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A Double Dose of Hope

Michael Glenwood

A Double Dose of Hope (continued)

Finding the Perfect Fit

Bosch’s first encounter with malaria came when he was a child.

He lived first in South and Central America, and then spent 11 years in Nigeria, where his father worked for a multinational corporation. Malaria was pervasive there, and young Jürgen was struck with the disease several times. Fortunately, he says, “it was always a mild case, like a flu, the same type of symptoms.” He also had access to good health care and medications, he notes, which cleared up his infection in two or three days. Many in Nigeria weren’t so lucky—including the thousands of Nigerian children who succumbed to the disease each year.

A friend of Bosch’s became one such victim. The boy, another member of the ex-pat community, had come down with malaria while on a trip to Germany. “He didn’t come back,” says Bosch. “That’s how we learned.” The boy’s doctors did not recognize the disease until the infection had become severe. By then, it was too late.

“If you want to develop a new drug, you’re going to fail more than 90 percent of the time. That’s the reality of the process.” —David Sullivan

Bosch’s firsthand view of malaria stimulated his interest in tropical diseases; he went on to earn a PhD at the Max Planck Institute in Germany and to specialize in using crystallography to study tropical diseases.

Crystallography is like an art, says Bosch. It also is a skill that comes with its own challenges, number one being constraints imposed by the simple laws of physics: Delicate crystals break easily. Not only that, says Bosch. “Even if you only bend a crystal, you can disrupt its lattice structure.” Growing crystals is also tricky; some require exact temperatures or acidity. And the pace of formation is crucial.

“If a crystal forms too fast, mistakes will happen and the crystal will be more fragile,” says Bosch. All of this, he says, “requires tremendous patience and endurance.”

One recent day in his office, Bosch calls up on his computer screen a brilliantly colored image of a protein called aldolase—a complex protein that Bosch calls part of the Plasmodium’s “invasion machinery,” the molecular apparatus that the parasite uses to enter and invade the liver and red blood cells of its human hosts.

On the screen, aldolase looks something like a lumpy catcher’s mitt. Bosch points to a crevice. “We want a drug that will fit into this crevice and touch this particular area,” he says, pointing. An effective drug would slip into this space the way a baseball flies into the palm of a catcher’s glove. That interaction, Bosch posits, will knock out the parasite’s invasion machinery—and, therefore, prevent Plasmodium from entering a host cell.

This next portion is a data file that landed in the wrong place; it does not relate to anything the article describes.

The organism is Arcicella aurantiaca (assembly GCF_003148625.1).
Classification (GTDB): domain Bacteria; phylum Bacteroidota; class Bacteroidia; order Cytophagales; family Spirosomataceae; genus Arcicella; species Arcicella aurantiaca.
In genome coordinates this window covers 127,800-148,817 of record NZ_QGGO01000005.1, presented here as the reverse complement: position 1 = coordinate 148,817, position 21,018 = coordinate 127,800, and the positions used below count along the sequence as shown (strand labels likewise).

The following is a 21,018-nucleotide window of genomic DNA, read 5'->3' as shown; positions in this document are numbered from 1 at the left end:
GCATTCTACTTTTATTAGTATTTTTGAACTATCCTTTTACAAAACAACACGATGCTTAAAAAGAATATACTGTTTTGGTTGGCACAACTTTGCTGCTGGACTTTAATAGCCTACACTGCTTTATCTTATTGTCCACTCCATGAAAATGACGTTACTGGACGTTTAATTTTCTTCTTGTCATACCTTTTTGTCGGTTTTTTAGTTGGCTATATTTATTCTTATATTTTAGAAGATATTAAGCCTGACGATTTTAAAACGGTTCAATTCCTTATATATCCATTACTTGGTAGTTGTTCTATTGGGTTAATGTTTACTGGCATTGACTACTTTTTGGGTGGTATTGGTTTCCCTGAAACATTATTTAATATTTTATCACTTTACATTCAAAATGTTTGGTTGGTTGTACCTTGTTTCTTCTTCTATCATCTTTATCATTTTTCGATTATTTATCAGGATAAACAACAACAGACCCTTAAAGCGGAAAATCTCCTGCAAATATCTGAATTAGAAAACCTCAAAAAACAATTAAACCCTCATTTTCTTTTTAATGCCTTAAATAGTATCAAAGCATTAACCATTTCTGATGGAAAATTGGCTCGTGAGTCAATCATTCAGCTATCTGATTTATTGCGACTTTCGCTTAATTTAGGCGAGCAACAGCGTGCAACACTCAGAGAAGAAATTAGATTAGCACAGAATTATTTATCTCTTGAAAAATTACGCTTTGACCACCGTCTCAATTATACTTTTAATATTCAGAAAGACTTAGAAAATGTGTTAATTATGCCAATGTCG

Bosch clicks some keys and a green sausage-shaped molecule appears on the screen, seated within the crevice. He has already designed 60 small molecules that he hopes will bind to parts of the invasion machinery, including this one. To examine the extent of binding, he mixes a candidate drug with aldolase or another part of the invasion machinery. He then crystallizes that complex, freezes the crystals and sends them to a synchrotron facility in California. At the facility, X-rays are fired at the crystals, and the diffraction of those beams is used to generate images of the complex’s structure.

“We can see the space in the cavity where the compound binds,” says Bosch. “Then we can ask, do we want to make [the drug] larger, or a different shape? You know which chemical group will fit where and you can rationally make decisions” to build a more effective drug.

It’s an elegant approach. Bosch is not aware of anyone who has ever designed a malaria drug this way. Still, he says, “I’m positive we’ll find something.” In the best-case scenario, that “something” will be a cure. But if not a cure, the experiments, he says, will at least provide new avenues to pursue in the search for a cure.



This forum is closed
  • Khan Askar

    Pakistan 04/29/2011 11:11:16 AM

    Very excellent innovative article.

  • Kimberley Hyunji Kim Williams

    GB 04/29/2011 03:29:52 PM

    Go for it! You are aware of the odds and also of the chances as well. There should be more of people pursuing this approach in the field. It might help further if you looked up the existing/earlier works done in a similar fashion, in other fields, for instance channelopathies, other than antimalarials. If you are already fully aware, please kindly accept my apologies for that matter. Good work indeed and wish you more success to come.

    Best wishes, Kimberley

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